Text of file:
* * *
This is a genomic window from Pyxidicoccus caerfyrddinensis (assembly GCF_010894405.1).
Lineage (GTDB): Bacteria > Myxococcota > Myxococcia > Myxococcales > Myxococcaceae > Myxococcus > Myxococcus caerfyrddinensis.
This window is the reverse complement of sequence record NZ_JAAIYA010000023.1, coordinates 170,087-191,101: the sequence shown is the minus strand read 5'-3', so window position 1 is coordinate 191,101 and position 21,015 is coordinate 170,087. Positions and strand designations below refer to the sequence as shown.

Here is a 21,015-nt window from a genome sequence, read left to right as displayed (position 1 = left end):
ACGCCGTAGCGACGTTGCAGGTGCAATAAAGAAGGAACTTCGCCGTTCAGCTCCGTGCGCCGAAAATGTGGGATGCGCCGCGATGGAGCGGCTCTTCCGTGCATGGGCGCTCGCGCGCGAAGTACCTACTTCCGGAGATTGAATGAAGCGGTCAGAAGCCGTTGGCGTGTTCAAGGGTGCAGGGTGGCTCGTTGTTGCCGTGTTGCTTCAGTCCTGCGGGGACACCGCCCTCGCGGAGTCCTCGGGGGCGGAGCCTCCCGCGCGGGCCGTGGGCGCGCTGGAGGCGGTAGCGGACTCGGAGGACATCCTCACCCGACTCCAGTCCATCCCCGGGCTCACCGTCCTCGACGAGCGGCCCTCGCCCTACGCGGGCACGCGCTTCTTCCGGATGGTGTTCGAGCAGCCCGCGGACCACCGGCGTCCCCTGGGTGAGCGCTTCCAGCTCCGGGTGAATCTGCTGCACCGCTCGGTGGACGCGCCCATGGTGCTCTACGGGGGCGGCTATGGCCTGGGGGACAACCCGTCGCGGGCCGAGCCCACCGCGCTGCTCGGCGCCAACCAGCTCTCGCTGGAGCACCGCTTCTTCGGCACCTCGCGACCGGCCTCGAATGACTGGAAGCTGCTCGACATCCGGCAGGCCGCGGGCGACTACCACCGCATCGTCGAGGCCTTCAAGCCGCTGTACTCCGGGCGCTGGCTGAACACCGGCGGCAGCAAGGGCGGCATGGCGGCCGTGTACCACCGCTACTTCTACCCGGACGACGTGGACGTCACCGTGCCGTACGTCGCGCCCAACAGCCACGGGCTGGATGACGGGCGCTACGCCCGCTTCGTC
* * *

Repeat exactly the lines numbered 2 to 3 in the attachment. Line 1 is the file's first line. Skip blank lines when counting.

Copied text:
Lineage (GTDB): Bacteria > Myxococcota > Myxococcia > Myxococcales > Myxococcaceae > Myxococcus > Myxococcus caerfyrddinensis.
This window is the reverse complement of sequence record NZ_JAAIYA010000023.1, coordinates 170,087-191,101: the sequence shown is the minus strand read 5'-3', so window position 1 is coordinate 191,101 and position 21,015 is coordinate 170,087. Positions and strand designations below refer to the sequence as shown.